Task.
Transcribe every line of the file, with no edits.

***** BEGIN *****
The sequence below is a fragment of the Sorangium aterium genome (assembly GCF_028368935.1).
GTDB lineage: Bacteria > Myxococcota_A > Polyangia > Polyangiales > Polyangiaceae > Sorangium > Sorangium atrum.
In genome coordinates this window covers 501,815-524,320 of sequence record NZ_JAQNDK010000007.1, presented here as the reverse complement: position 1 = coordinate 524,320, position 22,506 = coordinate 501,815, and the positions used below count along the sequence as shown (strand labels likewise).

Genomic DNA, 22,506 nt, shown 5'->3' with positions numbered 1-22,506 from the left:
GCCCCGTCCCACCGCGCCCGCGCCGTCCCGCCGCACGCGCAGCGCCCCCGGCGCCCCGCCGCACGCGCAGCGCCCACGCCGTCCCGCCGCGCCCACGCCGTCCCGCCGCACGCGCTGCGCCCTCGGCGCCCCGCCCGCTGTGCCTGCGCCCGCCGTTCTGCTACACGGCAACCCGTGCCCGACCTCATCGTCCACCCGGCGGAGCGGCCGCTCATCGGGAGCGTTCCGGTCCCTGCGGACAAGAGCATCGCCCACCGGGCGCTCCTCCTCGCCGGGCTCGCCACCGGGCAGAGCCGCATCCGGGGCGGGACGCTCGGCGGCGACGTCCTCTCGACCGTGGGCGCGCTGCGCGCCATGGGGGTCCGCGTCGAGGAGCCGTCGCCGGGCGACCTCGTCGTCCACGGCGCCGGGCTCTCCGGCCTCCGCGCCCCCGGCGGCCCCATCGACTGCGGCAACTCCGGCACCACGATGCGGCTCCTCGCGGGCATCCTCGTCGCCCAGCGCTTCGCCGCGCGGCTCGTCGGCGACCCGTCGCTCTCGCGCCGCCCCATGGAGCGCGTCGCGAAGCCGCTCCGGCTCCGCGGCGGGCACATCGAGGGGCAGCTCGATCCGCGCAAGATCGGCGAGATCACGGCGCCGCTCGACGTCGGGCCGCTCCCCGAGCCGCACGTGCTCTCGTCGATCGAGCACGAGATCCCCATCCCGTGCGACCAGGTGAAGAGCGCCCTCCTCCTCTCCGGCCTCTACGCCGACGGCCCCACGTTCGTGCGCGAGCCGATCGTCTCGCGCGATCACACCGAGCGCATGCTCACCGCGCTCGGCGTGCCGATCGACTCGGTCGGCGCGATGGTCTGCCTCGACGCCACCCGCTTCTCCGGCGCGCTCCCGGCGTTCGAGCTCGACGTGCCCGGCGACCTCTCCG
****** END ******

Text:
The sequence below is a fragment of the Sorangium aterium genome (assembly GCF_028368935.1).
GTDB lineage: Bacteria > Myxococcota_A > Polyangia > Polyangiales > Polyangiaceae > Sorangium > Sorangium atrum.
In genome coordinates this window covers 501,815-524,320 of sequence record NZ_JAQNDK010000007.1, presented here as the reverse complement: position 1 = coordinate 524,320, position 22,506 = coordinate 501,815, and the positions used below count along the sequence as shown (strand labels likewise).

Genomic DNA, 22,506 nt, shown 5'->3' with positions numbered 1-22,506 from the left:
GCCCCGTCCCACCGCGCCCGCGCCGTCCCGCCGCACGCGCAGCGCCCCCGGCGCCCCGCCGCACGCGCAGCGCCCACGCCGTCCCGCCGCGCCCACGCCGTCCCGCCGCACGCGCTGCGCCCTCGGCGCCCCGCCCGCTGTGCCTGCGCCCGCCGTTCTGCTACACGGCAACCCGTGCCCGACCTCATCGTCCACCCGGCGGAGCGGCCGCTCATCGGGAGCGTTCCGGTCCCTGCGGACAAGAGCATCGCCCACCGGGCGCTCCTCCTCGCCGGGCTCGCCACCGGGCAGAGCCGCATCCGGGGCGGGACGCTCGGCGGCGACGTCCTCTCGACCGTGGGCGCGCTGCGCGCCATGGGGGTCCGCGTCGAGGAGCCGTCGCCGGGCGACCTCGTCGTCCACGGCGCCGGGCTCTCCGGCCTCCGCGCCCCCGGCGGCCCCATCGACTGCGGCAACTCCGGCACCACGATGCGGCTCCTCGCGGGCATCCTCGTCGCCCAGCGCTTCGCCGCGCGGCTCGTCGGCGACCCGTCGCTCTCGCGCCGCCCCATGGAGCGCGTCGCGAAGCCGCTCCGGCTCCGCGGCGGGCACATCGAGGGGCAGCTCGATCCGCGCAAGATCGGCGAGATCACGGCGCCGCTCGACGTCGGGCCGCTCCCCGAGCCGCACGTGCTCTCGTCGATCGAGCACGAGATCCCCATCCCGTGCGACCAGGTGAAGAGCGCCCTCCTCCTCTCCGGCCTCTACGCCGACGGCCCCACGTTCGTGCGCGAGCCGATCGTCTCGCGCGATCACACCGAGCGCATGCTCACCGCGCTCGGCGTGCCGATCGACTCGGTCGGCGCGATGGTCTGCCTCGACGCCACCCGCTTCTCCGGCGCGCTCCCGGCGTTCGAGCTCGACGTGCCCGGCGACCTCTCCG